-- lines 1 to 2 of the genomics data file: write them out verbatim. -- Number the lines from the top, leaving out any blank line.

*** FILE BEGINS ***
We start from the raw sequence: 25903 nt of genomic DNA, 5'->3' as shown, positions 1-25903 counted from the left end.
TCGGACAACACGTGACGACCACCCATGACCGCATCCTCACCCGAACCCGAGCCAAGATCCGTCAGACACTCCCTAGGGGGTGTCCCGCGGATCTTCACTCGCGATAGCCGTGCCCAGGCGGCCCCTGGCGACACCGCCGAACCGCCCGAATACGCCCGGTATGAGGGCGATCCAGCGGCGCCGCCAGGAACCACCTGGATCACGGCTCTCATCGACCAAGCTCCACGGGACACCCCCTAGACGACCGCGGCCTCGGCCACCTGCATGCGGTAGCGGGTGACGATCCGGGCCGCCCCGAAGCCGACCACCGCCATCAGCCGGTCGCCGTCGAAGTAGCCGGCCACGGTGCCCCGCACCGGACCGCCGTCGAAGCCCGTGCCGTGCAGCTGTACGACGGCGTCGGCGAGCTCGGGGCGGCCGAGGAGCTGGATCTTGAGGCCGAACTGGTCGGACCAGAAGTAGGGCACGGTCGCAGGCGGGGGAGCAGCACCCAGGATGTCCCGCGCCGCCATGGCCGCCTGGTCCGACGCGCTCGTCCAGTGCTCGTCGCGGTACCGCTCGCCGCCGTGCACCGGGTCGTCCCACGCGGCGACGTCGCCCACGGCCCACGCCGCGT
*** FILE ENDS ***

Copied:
We start from the raw sequence: 25903 nt of genomic DNA, 5'->3' as shown, positions 1-25903 counted from the left end.
TCGGACAACACGTGACGACCACCCATGACCGCATCCTCACCCGAACCCGAGCCAAGATCCGTCAGACACTCCCTAGGGGGTGTCCCGCGGATCTTCACTCGCGATAGCCGTGCCCAGGCGGCCCCTGGCGACACCGCCGAACCGCCCGAATACGCCCGGTATGAGGGCGATCCAGCGGCGCCGCCAGGAACCACCTGGATCACGGCTCTCATCGACCAAGCTCCACGGGACACCCCCTAGACGACCGCGGCCTCGGCCACCTGCATGCGGTAGCGGGTGACGATCCGGGCCGCCCCGAAGCCGACCACCGCCATCAGCCGGTCGCCGTCGAAGTAGCCGGCCACGGTGCCCCGCACCGGACCGCCGTCGAAGCCCGTGCCGTGCAGCTGTACGACGGCGTCGGCGAGCTCGGGGCGGCCGAGGAGCTGGATCTTGAGGCCGAACTGGTCGGACCAGAAGTAGGGCACGGTCGCAGGCGGGGGAGCAGCACCCAGGATGTCCCGCGCCGCCATGGCCGCCTGGTCCGACGCGCTCGTCCAGTGCTCGTCGCGGTACCGCTCGCCGCCGTGCACCGGGTCGTCCCACGCGGCGACGTCGCCCACGGCCCACGCCGCGT